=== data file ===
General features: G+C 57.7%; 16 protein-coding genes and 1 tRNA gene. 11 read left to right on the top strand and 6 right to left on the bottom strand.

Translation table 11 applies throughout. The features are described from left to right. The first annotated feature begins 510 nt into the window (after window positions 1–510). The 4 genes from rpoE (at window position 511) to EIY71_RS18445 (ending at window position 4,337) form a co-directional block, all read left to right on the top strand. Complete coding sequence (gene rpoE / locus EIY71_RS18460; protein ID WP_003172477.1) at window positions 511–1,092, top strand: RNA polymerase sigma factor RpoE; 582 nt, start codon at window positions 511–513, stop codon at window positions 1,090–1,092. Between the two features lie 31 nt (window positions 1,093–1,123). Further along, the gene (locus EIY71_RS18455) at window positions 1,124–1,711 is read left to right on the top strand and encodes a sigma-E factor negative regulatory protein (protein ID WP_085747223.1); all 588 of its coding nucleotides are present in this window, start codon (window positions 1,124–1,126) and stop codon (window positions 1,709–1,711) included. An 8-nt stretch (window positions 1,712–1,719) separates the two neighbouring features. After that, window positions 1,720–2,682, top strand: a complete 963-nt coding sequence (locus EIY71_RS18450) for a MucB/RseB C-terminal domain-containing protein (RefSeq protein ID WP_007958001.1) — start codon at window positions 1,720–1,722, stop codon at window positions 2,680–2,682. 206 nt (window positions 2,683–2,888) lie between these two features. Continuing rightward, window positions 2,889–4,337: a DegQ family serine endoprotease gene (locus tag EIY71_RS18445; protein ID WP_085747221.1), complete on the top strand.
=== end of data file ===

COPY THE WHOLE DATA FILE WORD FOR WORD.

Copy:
General features: G+C 57.7%; 16 protein-coding genes and 1 tRNA gene. 11 read left to right on the top strand and 6 right to left on the bottom strand.

Translation table 11 applies throughout. The features are described from left to right. The first annotated feature begins 510 nt into the window (after window positions 1–510). The 4 genes from rpoE (at window position 511) to EIY71_RS18445 (ending at window position 4,337) form a co-directional block, all read left to right on the top strand. Complete coding sequence (gene rpoE / locus EIY71_RS18460; protein ID WP_003172477.1) at window positions 511–1,092, top strand: RNA polymerase sigma factor RpoE; 582 nt, start codon at window positions 511–513, stop codon at window positions 1,090–1,092. Between the two features lie 31 nt (window positions 1,093–1,123). Further along, the gene (locus EIY71_RS18455) at window positions 1,124–1,711 is read left to right on the top strand and encodes a sigma-E factor negative regulatory protein (protein ID WP_085747223.1); all 588 of its coding nucleotides are present in this window, start codon (window positions 1,124–1,126) and stop codon (window positions 1,709–1,711) included. An 8-nt stretch (window positions 1,712–1,719) separates the two neighbouring features. After that, window positions 1,720–2,682, top strand: a complete 963-nt coding sequence (locus EIY71_RS18450) for a MucB/RseB C-terminal domain-containing protein (RefSeq protein ID WP_007958001.1) — start codon at window positions 1,720–1,722, stop codon at window positions 2,680–2,682. 206 nt (window positions 2,683–2,888) lie between these two features. Continuing rightward, window positions 2,889–4,337: a DegQ family serine endoprotease gene (locus tag EIY71_RS18445; protein ID WP_085747221.1), complete on the top strand.